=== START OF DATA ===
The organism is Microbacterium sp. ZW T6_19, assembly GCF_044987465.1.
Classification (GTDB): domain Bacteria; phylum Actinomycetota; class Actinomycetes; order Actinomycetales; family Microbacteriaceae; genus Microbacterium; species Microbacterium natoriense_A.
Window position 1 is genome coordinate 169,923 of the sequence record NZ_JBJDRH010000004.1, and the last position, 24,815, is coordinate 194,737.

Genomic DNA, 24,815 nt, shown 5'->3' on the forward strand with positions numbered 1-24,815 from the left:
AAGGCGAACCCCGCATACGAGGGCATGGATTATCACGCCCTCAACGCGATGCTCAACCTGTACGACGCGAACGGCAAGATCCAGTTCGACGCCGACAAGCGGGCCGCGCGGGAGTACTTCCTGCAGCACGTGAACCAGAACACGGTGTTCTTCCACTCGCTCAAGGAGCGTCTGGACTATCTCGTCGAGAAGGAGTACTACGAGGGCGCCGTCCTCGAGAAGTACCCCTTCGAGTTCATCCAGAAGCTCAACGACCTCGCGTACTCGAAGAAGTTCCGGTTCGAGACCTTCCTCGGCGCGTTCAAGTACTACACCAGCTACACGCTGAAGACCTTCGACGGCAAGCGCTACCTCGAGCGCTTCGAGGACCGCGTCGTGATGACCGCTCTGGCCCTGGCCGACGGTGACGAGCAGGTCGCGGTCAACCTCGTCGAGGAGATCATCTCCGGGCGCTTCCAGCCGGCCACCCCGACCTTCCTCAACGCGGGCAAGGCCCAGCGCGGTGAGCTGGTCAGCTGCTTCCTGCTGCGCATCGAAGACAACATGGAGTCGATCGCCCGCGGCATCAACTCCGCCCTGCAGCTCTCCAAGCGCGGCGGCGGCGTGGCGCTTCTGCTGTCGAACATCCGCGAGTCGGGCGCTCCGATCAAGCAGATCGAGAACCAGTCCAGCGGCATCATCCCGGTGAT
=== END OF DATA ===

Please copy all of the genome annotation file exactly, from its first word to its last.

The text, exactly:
The organism is Microbacterium sp. ZW T6_19, assembly GCF_044987465.1.
Classification (GTDB): domain Bacteria; phylum Actinomycetota; class Actinomycetes; order Actinomycetales; family Microbacteriaceae; genus Microbacterium; species Microbacterium natoriense_A.
Window position 1 is genome coordinate 169,923 of the sequence record NZ_JBJDRH010000004.1, and the last position, 24,815, is coordinate 194,737.

Genomic DNA, 24,815 nt, shown 5'->3' on the forward strand with positions numbered 1-24,815 from the left:
AAGGCGAACCCCGCATACGAGGGCATGGATTATCACGCCCTCAACGCGATGCTCAACCTGTACGACGCGAACGGCAAGATCCAGTTCGACGCCGACAAGCGGGCCGCGCGGGAGTACTTCCTGCAGCACGTGAACCAGAACACGGTGTTCTTCCACTCGCTCAAGGAGCGTCTGGACTATCTCGTCGAGAAGGAGTACTACGAGGGCGCCGTCCTCGAGAAGTACCCCTTCGAGTTCATCCAGAAGCTCAACGACCTCGCGTACTCGAAGAAGTTCCGGTTCGAGACCTTCCTCGGCGCGTTCAAGTACTACACCAGCTACACGCTGAAGACCTTCGACGGCAAGCGCTACCTCGAGCGCTTCGAGGACCGCGTCGTGATGACCGCTCTGGCCCTGGCCGACGGTGACGAGCAGGTCGCGGTCAACCTCGTCGAGGAGATCATCTCCGGGCGCTTCCAGCCGGCCACCCCGACCTTCCTCAACGCGGGCAAGGCCCAGCGCGGTGAGCTGGTCAGCTGCTTCCTGCTGCGCATCGAAGACAACATGGAGTCGATCGCCCGCGGCATCAACTCCGCCCTGCAGCTCTCCAAGCGCGGCGGCGGCGTGGCGCTTCTGCTGTCGAACATCCGCGAGTCGGGCGCTCCGATCAAGCAGATCGAGAACCAGTCCAGCGGCATCATCCCGGTGAT